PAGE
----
Top technology transformation drivers for banking

Uber, Airbnb, and Amazon are strong examples of successful aggregators who are innovatively adapting to the dynamic needs of today’s consumers. So, why not banks?

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Technology Banking

By Mohit Joshi

A glance at some of the most popular services voraciously consumed today through digital channels is enough to reveal a lot.

What one sees is that most of these are novel platforms developed by innovative players who have discovered smart ways to aggregate and offer services and products in an intuitive fashion.

Uber, Airbnb, and Amazon are strong examples of successful aggregators who are innovatively adapting to the dynamic needs of today’s consumers. So, why not banks?

Today, banks are getting savvier – and application program interface (API) and the open banking economy are paving the way to aggregated banking platforms. The effect of this can be seen at two levels.

At the micro level, we see organizations increasingly using APIs to open up internal systems that can then talk to and communicate with each other to maximize operational efficiency.

Machine Learning

At the macro level, banks are using open banking to create an open marketplace with the extended banking community. Here, the key is collaboration.

Over the next three years, APIs and open banking will allow banks to collaborate with a plethora of partners including other banks, fintech players, and third parties to create a unified platform that is as disruptive to established models as it is to how customers now use banking services.

‘Data is the new oil’ is a common adage of this age. And this is very true for the banking industry as rising volumes of data are being generated across every interaction and transaction – whether real or virtual.

Today, big data analytics is a popular tool for companies across industries to derive value from data. However, in the near future, banks will take it one step further by marrying analytics with artificial intelligence to unlock granular insights that can be used for everything from customer service and product design to fraud prevention. The key here is personalisation.

Deep analytics-driven personalization will transform how banks interact with customers, partners, and stakeholders by enabling contextualised service delivery.

Another emerging trend is that of paperless trade finance. We have blockchain and the Internet-of-Things (IoT) to thank for this.

Blockchain with its secure, auditable, digital, and distributed ledger systems has numerous applications in the banking world, many of which cannot even be visualized at this point in time.

But naturally, banks are wary of the degree of disruption and are probing the benefits through unique pilot projects. For example, several banks are testing blockchain’s value by digitizing letters of credit. As the number of successful pilots and proofs of concept increase, we can expect blockchain to become a much-sought-after technology in the banks of the future.

Unarguably, blockchain will inject new efficiency into many banking processes and lifecycles. But, when paired with IoT, its applications take a quantum leap.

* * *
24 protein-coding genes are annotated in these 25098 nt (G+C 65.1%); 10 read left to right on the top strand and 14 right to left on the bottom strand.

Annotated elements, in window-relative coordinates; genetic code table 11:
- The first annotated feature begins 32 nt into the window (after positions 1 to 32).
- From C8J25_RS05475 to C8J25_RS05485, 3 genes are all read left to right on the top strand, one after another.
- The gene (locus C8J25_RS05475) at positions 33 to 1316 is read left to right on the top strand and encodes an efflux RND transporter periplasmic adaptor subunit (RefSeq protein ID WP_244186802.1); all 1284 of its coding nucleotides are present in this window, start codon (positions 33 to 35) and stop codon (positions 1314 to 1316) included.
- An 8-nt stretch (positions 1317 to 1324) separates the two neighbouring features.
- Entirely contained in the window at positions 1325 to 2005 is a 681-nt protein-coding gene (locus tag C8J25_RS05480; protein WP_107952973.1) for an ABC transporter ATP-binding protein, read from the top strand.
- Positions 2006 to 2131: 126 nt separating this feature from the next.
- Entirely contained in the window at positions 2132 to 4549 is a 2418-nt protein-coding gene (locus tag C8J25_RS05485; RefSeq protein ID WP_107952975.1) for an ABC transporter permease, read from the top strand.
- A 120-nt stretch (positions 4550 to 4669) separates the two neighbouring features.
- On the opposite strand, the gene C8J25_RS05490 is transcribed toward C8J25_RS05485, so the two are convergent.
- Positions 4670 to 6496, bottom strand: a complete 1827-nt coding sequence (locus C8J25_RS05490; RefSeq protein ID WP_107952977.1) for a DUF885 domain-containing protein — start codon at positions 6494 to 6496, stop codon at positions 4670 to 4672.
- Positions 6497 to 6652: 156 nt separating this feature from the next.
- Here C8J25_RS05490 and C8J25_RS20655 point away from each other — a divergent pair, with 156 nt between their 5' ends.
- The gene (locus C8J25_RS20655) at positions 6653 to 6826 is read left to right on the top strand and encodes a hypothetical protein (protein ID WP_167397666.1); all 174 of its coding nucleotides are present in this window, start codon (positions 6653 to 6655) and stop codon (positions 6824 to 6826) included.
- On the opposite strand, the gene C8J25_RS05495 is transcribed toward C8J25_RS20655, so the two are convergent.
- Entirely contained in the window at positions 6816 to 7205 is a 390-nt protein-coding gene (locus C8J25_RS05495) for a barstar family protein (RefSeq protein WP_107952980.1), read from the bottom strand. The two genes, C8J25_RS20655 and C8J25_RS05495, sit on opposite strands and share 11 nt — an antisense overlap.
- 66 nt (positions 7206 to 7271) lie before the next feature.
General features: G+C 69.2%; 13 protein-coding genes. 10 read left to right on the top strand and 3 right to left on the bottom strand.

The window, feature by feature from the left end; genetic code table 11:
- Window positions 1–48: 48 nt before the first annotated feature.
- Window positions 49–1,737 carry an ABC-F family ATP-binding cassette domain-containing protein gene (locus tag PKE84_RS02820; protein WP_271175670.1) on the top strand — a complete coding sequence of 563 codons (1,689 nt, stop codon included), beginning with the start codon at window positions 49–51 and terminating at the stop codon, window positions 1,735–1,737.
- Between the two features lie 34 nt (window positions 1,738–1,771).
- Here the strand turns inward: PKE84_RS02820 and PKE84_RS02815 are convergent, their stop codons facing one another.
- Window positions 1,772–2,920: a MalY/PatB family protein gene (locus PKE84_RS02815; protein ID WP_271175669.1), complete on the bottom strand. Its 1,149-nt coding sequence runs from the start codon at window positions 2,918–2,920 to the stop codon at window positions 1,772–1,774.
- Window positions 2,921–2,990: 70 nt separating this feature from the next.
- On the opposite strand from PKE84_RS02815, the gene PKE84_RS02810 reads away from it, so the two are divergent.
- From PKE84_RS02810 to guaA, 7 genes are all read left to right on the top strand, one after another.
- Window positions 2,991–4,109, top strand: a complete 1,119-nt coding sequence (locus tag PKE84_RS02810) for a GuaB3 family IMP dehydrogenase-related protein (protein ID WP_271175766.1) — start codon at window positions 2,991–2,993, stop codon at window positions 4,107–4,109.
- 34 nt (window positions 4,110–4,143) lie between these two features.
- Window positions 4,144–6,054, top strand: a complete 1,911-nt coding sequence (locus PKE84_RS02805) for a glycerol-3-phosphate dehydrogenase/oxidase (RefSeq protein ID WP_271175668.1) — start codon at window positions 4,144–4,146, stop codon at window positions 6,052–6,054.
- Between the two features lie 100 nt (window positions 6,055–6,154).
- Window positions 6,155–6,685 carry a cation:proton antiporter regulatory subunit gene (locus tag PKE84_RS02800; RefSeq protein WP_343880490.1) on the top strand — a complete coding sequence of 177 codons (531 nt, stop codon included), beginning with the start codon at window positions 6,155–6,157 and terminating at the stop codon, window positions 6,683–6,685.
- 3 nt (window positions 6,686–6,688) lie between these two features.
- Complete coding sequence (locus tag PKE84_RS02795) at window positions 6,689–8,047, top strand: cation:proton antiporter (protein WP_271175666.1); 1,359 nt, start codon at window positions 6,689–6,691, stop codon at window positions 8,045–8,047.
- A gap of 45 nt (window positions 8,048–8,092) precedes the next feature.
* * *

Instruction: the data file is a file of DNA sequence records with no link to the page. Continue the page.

For example, imagine how the lifecycle of executing a trade will transform with blockchain-driven smart contracts and IoT-enabled product tracking. Soon, near real-time updates and granular visibility will transform banking as we know it by enabling new capabilities.

A recent report by Infosys offers clear evidence into the real-world applications of these new trends. It reveals that a whopping 86 percent of banks are investing in machine learning algorithms for fraud prevention, underscoring the deep personalization enabled by analytics.

Significant investments are also being planned for robo-advisors to enhance customer service followed by predictive automation for back-end systems. Many companies are also investigating the value of digitizing and consolidating core systems to prepare themselves for the digital disruption in the years ahead.

Simply put, the onset of digital helps banks achieve three main goals – improve operations, solve new problems and discover new opportunities.

The Infosys report throws further light on how banks are doing this. For instance, a majority of banks are using mainframe modernization and APIs to improve existing operations.

Not surprisingly, IoT is the most popular tool of choice when it comes to solving new problems. Finally, big data analytics and IoT are among the top 3 technologies used to uncover new business opportunities.

The amalgamation of these initiatives will help banks derive unprecedented value in the next three years.

Banks are racing to find better ways to optimize their internal application landscape so that they can better predict and deliver what customers want.

Stoking this drive is the rising competition from incumbent players and challenger banks with their lean, agile and platform-based business models that can upstage age-old institutions very quickly.

Thus, virtualization, modernization, and innovation are vital for banks to up their game. Moreover, new and evolving regulations are shifting the focus from competition to collaboration, providing greater opportunities for mutual growth.

Ultimately, the convergence of personalization, collaboration, and paperless trade finance is reshaping the banking landscape by infusing new-age capabilities and enabling smarter business models.